Charter Cranks Carrier Wholesale Efforts
Following deals with its first two Carrier Ethernet exchange partners -- CENX Inc. and Equinix Inc. (Nasdaq: EQIX) -- Charter's business services unit has established interconnect sites in Los Angeles (two sites); Atlanta; St. Louis; and Worcester, Mass. (See Charter Connects With CENX & Equinix .)
Charter's already been selling capacity on its footprint, mostly for cell backhaul, but the new interconnects expand the MSO's overall ability to sell wholesale Ethernet access and interconnect with carriers in those initial five cities, says Scott Fairchild, senior manager of product management for Charter Business.
"It's definitely a big opportunity for us," he says of Carrier Ethernet, noting that working with its exchange partners will give Charter the flexibility to sell an entire port or smaller circuits, depending on the need of the customer.
And that should help Charter expand its commercial services targets. Traditionally, Charter has sold capacity to Tier 2/3 carriers, but is now starting to mix in business with larger carriers, as well, Fairchild says.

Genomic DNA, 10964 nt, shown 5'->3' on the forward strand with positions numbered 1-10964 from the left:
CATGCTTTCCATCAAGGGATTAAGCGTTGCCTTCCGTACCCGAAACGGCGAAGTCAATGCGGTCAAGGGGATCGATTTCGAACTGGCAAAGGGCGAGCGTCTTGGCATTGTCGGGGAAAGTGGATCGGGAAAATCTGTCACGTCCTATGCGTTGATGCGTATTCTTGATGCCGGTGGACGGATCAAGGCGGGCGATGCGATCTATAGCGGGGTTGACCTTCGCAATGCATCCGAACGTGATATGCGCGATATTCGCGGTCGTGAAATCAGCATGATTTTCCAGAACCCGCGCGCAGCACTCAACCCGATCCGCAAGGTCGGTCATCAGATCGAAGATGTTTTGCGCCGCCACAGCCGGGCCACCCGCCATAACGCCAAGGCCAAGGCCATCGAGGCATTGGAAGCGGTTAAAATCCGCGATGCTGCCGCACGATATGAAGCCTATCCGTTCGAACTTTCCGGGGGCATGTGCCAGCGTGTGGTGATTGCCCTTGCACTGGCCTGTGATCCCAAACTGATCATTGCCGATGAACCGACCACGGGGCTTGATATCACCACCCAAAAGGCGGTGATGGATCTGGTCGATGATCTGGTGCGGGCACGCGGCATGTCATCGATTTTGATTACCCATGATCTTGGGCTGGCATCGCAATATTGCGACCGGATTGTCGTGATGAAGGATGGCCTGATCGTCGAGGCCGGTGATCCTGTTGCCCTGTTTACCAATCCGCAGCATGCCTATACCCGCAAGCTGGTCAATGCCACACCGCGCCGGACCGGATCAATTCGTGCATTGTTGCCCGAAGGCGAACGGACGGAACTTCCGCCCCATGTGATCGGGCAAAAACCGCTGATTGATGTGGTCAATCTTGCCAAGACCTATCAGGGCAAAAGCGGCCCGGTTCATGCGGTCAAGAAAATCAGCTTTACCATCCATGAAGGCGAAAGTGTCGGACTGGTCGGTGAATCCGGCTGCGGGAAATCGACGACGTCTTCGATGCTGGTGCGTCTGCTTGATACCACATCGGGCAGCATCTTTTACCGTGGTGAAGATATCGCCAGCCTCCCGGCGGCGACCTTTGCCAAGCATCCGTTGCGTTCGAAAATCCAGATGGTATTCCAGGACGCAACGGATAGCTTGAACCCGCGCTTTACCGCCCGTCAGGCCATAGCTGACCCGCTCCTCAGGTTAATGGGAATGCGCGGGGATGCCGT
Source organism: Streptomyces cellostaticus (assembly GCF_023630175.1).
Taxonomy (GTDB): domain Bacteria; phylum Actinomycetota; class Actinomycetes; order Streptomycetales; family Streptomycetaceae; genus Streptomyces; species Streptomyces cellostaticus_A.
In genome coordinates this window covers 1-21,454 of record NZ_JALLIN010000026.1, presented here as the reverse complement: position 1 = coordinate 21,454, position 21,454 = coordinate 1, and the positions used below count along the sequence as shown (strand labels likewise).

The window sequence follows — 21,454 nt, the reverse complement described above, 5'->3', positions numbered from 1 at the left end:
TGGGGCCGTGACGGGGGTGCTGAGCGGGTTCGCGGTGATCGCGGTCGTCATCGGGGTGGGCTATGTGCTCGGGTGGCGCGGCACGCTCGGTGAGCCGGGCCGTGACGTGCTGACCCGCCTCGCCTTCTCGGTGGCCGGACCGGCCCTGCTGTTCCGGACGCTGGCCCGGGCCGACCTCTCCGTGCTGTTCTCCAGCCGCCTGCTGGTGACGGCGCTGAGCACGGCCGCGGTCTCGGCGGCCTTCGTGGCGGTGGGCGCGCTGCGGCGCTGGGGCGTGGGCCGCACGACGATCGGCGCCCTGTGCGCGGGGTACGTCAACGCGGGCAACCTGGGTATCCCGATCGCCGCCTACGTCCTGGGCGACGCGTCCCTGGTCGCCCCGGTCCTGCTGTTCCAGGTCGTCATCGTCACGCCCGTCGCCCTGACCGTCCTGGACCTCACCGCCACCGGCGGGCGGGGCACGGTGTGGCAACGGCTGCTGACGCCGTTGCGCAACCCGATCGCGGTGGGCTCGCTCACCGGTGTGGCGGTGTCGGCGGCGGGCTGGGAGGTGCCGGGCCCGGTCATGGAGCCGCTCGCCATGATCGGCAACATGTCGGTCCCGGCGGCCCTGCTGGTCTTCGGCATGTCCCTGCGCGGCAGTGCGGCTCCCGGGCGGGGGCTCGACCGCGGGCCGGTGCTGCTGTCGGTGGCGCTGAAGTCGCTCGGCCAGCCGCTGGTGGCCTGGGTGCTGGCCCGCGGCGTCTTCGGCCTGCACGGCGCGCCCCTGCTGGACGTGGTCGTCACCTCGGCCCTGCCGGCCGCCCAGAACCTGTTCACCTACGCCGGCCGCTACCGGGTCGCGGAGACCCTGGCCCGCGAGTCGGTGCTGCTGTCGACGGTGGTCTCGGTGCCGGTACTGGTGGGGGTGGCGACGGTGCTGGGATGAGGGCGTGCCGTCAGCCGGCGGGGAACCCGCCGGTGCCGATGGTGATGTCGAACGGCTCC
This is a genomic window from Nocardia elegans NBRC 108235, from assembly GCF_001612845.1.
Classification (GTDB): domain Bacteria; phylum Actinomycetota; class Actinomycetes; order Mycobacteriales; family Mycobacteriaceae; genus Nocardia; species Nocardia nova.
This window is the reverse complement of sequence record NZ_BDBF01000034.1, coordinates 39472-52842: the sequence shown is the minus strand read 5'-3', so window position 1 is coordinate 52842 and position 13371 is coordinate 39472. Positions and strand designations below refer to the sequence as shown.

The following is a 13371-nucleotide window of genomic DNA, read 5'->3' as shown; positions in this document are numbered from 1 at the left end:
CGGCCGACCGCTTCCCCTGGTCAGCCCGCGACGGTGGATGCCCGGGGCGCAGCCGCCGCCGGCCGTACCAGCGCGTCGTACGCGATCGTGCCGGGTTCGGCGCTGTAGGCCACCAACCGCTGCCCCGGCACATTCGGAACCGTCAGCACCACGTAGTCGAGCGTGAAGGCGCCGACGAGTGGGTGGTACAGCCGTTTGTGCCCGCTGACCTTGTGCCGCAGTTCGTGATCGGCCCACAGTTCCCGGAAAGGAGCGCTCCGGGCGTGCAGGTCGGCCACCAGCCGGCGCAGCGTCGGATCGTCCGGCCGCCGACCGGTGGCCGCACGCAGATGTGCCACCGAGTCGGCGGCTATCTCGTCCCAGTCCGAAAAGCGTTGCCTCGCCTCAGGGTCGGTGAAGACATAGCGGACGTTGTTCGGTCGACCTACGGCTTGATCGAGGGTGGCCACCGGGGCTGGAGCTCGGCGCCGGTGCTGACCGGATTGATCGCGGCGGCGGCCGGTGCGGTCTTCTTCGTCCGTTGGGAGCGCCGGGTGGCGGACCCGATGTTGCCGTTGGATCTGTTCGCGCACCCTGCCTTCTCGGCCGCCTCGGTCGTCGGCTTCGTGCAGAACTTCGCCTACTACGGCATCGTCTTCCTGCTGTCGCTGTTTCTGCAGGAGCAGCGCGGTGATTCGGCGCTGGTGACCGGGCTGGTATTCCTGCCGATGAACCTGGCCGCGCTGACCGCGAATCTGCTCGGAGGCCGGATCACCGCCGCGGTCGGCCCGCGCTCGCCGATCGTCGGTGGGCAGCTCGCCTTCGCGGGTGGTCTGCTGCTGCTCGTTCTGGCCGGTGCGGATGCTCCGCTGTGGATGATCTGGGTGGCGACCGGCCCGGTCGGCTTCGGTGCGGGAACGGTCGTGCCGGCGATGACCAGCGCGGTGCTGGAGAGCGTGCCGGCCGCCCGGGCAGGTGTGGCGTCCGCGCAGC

The majority of Charter's 2010 carrier revenue was in cell backhaul, but the company believes the business it can generate from wholesale Ethernet could eclipse that this year.
And Charter's already in expansion mode. The five initial interconnects are situated close to Charter's cable system footprint, with about 75 percent of the MSO's entire footprint reachable from those sites. The MSO is already working on adding more sites with identical capabilities and lighting them up before the end of 2011. Once those are operational, the resulting interconnects will serve Charter's entire footprint, Fairchild says.
Charter's not saying how much it's spending on the effort, but it's indicative of where it's investing its capital behind the scenes.
But that money's being pumped into a new revenue engine that still has plenty of potential for growth. For 2010, Charter generated $494 million in commercial services revenue, up 10.8 percent year-on-year, and estimates that it serves just 6 percent of its total addressable commercial market.
— Jeff Baumgartner, Site Editor, Light Reading Cable